hematology ajay zachariah, md 11/20/2014. venous thromboembolism dvt and pe

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  • Slide 1
  • Hematology Ajay Zachariah, MD 11/20/2014
  • Slide 2
  • Venous Thromboembolism DVT and PE
  • Slide 3
  • Venous Thromboembolism VTE DVT: Deep vein thrombosis PE: Pulmonary embolus Clinical Risk Factors Virchows Triad Stasis Endothelial injury Hypercoagulability Other Familial thrombophilia Obesity Previous clot Malignancy Pregnancy/postpartum
  • Slide 4
  • Rudolph Virchow (1821-1902) Discounted the Theory of Humors Introduced science to medicine Father of Modern Pathology
  • Slide 5
  • Deep Vein Thrombosis Pre-test Probability and Diagnosis
  • Slide 6
  • Deep Vein Thrombosis Symptoms Pain and swelling of an extremity Usually lower extremity
  • Slide 7
  • Deep Vein Thrombosis Differential Diagnosis Cellulitis: chemical (ex, with venous insufficiency) or bacterial Superficial thrombophlebitis: palpable, tender, superficial veins Venous valvular insufficiency: associated with past history of DVT Lymphedema: usually chronic problem Popliteal (AKA Bakers) Cyst Distention of the bursa or posterior herniation of joint capsule, likely leaking/ruptured, causing calf swelling. Can be concurrent with DVT if popliteal vein is compressed Knee Joint Pathology: (e.g. ACL tear) can cause unilateral pain, inflammation, swelling Drug-educed edema: Ex. CCBs. Calf muscule pull/tear: i.e. Non-Achilles tendon injury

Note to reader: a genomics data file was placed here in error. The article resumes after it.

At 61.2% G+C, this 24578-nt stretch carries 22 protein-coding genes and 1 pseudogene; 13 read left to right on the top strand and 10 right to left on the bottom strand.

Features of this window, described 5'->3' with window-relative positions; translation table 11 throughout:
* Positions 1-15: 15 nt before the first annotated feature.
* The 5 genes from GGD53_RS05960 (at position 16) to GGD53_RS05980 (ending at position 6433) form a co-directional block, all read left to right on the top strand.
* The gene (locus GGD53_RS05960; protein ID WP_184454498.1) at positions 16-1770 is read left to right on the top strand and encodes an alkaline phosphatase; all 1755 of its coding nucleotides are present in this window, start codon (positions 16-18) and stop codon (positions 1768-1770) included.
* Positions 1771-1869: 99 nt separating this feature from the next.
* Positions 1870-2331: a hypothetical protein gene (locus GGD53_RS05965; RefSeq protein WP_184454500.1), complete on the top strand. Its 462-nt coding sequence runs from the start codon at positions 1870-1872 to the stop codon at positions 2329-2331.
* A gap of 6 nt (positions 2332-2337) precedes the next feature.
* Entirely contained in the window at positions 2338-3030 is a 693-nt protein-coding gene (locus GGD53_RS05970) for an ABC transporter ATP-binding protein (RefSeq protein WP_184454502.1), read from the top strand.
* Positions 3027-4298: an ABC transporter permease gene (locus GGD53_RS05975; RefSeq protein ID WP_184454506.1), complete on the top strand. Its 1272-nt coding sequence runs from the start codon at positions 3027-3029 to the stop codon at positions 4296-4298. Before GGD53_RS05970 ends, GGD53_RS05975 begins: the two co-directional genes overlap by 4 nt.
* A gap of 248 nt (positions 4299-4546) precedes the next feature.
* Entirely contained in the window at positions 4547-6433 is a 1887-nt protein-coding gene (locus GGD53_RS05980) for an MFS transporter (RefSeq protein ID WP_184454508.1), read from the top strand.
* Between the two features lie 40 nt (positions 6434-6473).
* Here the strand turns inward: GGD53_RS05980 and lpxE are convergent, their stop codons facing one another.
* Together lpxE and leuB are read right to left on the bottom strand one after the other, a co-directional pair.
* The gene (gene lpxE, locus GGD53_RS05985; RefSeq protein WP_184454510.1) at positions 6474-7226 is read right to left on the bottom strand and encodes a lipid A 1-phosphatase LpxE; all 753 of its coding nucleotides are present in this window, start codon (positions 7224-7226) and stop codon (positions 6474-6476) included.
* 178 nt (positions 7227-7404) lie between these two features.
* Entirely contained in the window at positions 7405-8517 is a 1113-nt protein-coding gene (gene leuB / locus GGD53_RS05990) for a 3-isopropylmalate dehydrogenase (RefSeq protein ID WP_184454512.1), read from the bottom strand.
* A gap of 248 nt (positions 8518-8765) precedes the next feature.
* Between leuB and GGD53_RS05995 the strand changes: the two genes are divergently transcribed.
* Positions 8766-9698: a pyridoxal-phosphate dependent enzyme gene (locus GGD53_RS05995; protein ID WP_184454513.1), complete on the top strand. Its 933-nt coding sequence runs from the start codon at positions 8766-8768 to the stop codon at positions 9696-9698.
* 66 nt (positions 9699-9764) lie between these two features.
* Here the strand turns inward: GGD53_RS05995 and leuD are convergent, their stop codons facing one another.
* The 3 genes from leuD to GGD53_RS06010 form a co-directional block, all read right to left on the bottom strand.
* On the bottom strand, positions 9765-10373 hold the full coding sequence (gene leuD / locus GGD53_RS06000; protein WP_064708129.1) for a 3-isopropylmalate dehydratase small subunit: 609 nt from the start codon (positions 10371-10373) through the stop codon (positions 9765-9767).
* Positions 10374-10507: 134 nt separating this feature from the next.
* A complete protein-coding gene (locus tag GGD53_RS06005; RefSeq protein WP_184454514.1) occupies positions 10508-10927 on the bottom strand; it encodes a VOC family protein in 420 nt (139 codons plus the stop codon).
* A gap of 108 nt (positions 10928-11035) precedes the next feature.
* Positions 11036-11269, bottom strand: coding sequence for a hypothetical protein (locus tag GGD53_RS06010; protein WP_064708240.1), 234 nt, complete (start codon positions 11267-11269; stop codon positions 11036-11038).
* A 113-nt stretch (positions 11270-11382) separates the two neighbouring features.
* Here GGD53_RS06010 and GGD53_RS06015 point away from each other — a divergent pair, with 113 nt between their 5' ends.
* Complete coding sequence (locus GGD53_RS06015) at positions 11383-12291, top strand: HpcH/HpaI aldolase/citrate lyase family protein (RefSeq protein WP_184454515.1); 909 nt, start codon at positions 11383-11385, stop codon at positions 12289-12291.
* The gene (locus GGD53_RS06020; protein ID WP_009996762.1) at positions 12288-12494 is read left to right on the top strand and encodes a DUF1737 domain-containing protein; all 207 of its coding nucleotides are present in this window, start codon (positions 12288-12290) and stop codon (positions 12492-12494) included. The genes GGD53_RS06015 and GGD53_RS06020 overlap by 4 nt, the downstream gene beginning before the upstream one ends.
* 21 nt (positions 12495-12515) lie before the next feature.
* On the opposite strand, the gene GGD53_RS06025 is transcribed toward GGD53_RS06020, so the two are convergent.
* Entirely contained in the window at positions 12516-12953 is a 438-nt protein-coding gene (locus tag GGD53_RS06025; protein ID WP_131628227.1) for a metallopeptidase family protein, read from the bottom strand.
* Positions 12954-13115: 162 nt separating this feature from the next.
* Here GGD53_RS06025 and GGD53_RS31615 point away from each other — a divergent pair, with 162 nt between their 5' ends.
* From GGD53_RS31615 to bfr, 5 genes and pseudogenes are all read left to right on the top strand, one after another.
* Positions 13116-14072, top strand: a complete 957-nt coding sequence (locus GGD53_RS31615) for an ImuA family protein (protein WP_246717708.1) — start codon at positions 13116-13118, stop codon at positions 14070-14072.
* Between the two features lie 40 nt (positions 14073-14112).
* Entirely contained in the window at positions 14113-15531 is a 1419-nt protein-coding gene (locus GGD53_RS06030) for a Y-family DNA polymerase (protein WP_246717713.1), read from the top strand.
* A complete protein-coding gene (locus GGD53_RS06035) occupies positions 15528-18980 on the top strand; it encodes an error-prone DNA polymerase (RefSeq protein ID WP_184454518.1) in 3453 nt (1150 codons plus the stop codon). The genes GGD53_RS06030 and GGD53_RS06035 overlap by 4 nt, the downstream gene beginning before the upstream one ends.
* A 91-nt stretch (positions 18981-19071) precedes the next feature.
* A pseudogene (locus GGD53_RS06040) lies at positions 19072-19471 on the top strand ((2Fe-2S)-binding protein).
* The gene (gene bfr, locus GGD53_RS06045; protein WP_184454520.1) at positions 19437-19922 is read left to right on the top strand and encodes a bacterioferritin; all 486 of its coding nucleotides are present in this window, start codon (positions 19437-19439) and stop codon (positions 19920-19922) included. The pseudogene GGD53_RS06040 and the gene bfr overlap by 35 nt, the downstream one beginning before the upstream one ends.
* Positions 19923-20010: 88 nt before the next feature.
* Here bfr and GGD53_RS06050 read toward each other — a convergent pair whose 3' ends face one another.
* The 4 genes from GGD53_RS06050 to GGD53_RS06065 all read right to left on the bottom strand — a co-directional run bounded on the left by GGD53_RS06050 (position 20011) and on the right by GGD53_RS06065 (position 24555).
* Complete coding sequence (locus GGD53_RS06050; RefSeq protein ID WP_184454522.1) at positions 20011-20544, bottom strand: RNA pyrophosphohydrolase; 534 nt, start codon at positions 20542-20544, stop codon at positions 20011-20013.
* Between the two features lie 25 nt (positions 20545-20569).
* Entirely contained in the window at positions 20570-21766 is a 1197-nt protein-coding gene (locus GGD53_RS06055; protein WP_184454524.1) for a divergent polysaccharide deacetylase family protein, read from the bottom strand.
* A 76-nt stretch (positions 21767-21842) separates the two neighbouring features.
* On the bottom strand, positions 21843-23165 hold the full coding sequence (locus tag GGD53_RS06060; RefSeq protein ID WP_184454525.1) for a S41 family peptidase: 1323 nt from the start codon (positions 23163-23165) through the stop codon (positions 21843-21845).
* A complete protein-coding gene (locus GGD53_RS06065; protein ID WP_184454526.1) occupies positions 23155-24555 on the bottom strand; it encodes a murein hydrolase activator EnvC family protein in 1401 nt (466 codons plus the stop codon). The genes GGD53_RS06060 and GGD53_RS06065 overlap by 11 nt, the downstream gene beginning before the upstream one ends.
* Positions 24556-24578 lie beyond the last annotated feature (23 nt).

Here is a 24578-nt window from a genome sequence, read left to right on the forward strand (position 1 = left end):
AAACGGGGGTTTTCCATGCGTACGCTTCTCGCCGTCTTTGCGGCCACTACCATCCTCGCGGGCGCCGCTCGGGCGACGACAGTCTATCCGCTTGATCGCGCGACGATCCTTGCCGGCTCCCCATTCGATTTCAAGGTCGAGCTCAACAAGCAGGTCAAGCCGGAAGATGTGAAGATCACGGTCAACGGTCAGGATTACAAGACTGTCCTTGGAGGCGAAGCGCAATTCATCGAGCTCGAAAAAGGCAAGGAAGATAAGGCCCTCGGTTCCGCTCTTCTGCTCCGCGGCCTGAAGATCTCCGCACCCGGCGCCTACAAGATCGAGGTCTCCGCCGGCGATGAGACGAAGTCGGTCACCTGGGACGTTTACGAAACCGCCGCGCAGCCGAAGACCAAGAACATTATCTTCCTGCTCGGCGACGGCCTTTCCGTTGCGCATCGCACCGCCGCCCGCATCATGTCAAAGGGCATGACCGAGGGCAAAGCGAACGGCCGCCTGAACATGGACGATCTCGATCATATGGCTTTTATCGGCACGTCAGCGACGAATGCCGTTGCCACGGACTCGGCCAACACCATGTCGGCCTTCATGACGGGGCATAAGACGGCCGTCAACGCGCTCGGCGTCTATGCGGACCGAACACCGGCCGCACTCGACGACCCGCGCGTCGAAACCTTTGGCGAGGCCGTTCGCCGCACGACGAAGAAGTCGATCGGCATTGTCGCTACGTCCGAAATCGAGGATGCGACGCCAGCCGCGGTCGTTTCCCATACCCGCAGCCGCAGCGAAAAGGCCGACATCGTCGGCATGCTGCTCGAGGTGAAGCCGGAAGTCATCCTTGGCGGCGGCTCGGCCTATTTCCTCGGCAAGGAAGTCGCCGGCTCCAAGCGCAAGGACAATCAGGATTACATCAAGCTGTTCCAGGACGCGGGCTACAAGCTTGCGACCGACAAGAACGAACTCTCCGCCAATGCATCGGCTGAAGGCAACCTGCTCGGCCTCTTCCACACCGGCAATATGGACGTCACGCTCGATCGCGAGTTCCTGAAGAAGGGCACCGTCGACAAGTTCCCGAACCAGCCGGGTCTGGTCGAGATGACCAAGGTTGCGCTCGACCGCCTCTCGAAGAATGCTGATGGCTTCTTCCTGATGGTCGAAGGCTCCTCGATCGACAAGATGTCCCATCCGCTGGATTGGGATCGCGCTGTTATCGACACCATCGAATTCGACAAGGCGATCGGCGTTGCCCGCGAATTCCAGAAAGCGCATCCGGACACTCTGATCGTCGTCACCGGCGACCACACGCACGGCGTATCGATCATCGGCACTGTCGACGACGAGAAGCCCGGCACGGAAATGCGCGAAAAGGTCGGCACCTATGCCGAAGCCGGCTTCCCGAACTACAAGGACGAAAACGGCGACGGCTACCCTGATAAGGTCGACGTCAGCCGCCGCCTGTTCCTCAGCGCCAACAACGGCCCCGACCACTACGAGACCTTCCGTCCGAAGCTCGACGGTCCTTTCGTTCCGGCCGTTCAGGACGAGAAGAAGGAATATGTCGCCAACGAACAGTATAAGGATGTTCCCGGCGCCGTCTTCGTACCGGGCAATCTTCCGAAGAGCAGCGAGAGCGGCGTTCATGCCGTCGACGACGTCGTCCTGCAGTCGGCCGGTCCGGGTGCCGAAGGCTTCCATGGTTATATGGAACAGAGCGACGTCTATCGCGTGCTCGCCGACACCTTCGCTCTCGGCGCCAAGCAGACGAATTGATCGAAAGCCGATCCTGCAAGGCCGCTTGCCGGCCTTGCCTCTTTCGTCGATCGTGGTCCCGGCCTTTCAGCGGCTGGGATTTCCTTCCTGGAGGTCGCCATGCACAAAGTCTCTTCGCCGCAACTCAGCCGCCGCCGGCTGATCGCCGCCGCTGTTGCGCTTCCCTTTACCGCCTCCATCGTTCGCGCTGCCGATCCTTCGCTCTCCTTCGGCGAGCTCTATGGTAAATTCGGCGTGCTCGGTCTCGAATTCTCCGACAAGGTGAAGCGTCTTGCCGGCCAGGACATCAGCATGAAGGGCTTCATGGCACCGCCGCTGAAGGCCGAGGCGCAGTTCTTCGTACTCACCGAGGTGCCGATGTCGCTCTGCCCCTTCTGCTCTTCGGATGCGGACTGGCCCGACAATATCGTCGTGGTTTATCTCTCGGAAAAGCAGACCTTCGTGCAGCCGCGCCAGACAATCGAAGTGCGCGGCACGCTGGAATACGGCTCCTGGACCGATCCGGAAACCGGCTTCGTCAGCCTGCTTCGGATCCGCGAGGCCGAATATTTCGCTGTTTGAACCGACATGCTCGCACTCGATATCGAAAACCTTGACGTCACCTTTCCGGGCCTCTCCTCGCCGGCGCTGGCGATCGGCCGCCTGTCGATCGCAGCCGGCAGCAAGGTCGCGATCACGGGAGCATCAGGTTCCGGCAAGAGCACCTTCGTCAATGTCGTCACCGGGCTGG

• Slide 8
  • Deep Vein Thrombosis Wells Criteria: Quantified Pretest Probability of DVT Cancer: Treatment within last 6 months (+1) Paralysis/weakness/immobilization of LE (+1) Bedridden for > 3 days OR major surgery in past 4 weeks (+1) Tenderness along deep veins (+1) Entire leg swollen (+1) Calf swollen > 3 cm compared to asymptomatic leg (+1) Pitting edema in affected leg (+1) Collateral non-varicose superficial veins (+1) Alternative diagnosis more likely (-2)
  • Slide 9
  • Deep Vein Thrombosis Wells Criteria: Quantified Pretest Probability of DVT (cont) 3: High Probability 1-2: Moderate Probability 0: Low Probability
  • Slide 10